There was a tangible sense of joy about the house and afterwards the family served me a snack. This is not the usual practice when the priest makes a sick call.

The following morning, Sunday, the catechist came to tell me that her father had died during the night.

What really struck me was the fact that the dying man had asked for 'The Bread of Life'.

Today's feast, the Solemnity of Corpus Christ, is a celebration of the Body of Christ as the Bread of Life. I am the living bread that came down from heaven. Whoever eats of this bread will live forever; and the bread that I will give for the life of the world is my flesh. These words of Jesus caused many to walk away - because they understood what he was saying, but couldn't accept it. Others could and did.

Catholics believe, in the words of the Catechism of the Catholic Church (CCC) No 1374In the most blessed sacrament of the Eucharist 'the body and blood, together with the soul and divinity, of our Lord Jesus Christ and, therefore, the whole Christ is truly, really, and substantially contained the Body and Blood, soul and divinity' of Christ'.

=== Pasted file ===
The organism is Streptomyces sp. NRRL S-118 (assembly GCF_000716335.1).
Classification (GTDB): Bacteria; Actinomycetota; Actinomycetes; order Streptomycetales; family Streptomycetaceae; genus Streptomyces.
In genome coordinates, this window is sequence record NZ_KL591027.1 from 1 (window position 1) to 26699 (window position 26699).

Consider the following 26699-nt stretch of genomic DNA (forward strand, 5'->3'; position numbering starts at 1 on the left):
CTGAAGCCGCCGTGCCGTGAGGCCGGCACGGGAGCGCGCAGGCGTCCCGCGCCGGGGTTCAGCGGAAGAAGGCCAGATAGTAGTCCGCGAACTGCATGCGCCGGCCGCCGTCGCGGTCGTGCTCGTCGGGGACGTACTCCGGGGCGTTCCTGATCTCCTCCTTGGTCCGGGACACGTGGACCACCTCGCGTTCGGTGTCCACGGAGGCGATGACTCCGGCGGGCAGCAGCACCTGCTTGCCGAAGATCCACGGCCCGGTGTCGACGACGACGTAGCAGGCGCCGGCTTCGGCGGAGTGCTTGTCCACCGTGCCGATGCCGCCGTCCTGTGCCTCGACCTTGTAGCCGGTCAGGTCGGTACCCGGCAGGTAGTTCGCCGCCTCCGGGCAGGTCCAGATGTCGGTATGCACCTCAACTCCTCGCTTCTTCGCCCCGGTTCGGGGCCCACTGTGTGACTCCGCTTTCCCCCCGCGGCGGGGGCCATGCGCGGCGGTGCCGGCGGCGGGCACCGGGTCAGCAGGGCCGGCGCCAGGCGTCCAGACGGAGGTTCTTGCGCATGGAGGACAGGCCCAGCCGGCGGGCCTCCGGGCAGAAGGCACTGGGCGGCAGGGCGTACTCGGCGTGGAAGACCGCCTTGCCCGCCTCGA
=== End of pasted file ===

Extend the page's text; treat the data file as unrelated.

Perpetual Adoration

Blessed Sacrament Chapel, Chihuahua Cathedral, Mexico

The CCC clearly states in No 1376 what the Church teaches: The Council of Trent summarizes the Catholic faith by declaring: 'Because Christ our Redeemer said that it was truly his body that he was offering under the species of bread, it has always been the conviction of the Church of God, and this holy Council now declares again, that by the consecration of the bread and wine there takes place a change of the whole substance of the bread into the substance of the body of Christ our Lord and of the whole substance of the wine into the substance of his blood. This change the holy Catholic Church has fittingly and properly called transubstantiation.'